Thursday, May 12, 2011

2009 Odyssey EX-L: First week of ownership

After one week of ownership of our 2009 Honda Odyssey EX-L, I have to give it two thumbs up.

I took the minivan to work the other day as it was my responsibility to pick up my son after work.  While the vehicle is bigger than we need at present, even with just one more kid, I can see it being very useful for things like trips to the beach where it'll be easier to clean sand, etc. off the car's floor, and it'll be easier to take all the "stuff" with us that we want to take.  My wife is fair skinned as is my son, so for my son we take a little tent to the beach and we need the umbrella, blankets, chairs, etc.  Fitting this all in the trunk of a Mercury Sable was not pleasant last year.

In terms of performance, the 244 horsepower i-VTEC engine with Variable Cylinder Management is smooth and powerful.  During acceleration and at highway speeds, it doesn't lag a bit or leave you wanting for more.  It is a minivan after all, so it deserves a lot of power to move its heft around.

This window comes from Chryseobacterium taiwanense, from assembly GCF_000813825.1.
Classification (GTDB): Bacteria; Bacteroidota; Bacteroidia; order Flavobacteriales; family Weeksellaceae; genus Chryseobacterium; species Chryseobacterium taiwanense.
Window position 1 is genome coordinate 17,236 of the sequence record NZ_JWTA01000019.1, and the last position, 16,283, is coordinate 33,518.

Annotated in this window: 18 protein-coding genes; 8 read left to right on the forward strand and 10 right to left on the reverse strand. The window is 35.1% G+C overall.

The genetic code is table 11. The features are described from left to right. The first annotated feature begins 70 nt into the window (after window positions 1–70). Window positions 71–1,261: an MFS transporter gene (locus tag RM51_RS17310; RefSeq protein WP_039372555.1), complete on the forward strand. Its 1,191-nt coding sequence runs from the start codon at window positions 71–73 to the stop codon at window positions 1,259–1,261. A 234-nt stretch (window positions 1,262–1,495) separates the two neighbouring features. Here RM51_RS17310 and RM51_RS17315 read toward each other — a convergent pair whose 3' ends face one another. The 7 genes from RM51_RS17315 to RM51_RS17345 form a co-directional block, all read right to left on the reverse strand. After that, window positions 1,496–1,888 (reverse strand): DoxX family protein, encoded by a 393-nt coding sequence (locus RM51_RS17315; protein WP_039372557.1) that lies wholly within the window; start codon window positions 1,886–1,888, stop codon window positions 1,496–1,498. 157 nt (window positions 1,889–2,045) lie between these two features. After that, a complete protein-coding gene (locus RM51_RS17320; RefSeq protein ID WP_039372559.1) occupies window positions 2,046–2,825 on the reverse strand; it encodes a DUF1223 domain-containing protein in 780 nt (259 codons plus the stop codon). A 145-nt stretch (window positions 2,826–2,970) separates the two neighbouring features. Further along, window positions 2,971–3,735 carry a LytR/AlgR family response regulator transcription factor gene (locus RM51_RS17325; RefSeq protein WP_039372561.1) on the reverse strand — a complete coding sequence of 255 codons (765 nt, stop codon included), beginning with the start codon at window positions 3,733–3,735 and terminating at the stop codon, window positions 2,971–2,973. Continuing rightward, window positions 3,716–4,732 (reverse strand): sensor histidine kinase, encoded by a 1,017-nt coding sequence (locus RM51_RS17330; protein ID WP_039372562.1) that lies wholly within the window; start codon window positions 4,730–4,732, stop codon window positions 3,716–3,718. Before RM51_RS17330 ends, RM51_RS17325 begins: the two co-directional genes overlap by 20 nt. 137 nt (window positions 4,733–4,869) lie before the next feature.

The braking performance isn't blowing me away, but it's good enough for our driving styles.  When in a minivan, as nice as the engine may be, it's still not something you want to drive in an aggressive manner.  I've heard complaints about the braking performance but in normal city driving and when not tailgating, it's fine.  Even if you do have to punch the brakes at a low speed, the brakes are very responsive.  The problem comes when you're heading off a highway ramp at, say, 60mph, and see traffic up ahead where the driver needs to suddenly slow down.  It's taking some getting used to, to figure out how much pressure to apply, so the braking in these cases isn't always smooth.  Once I get used to it, I'm sure it'll be fine.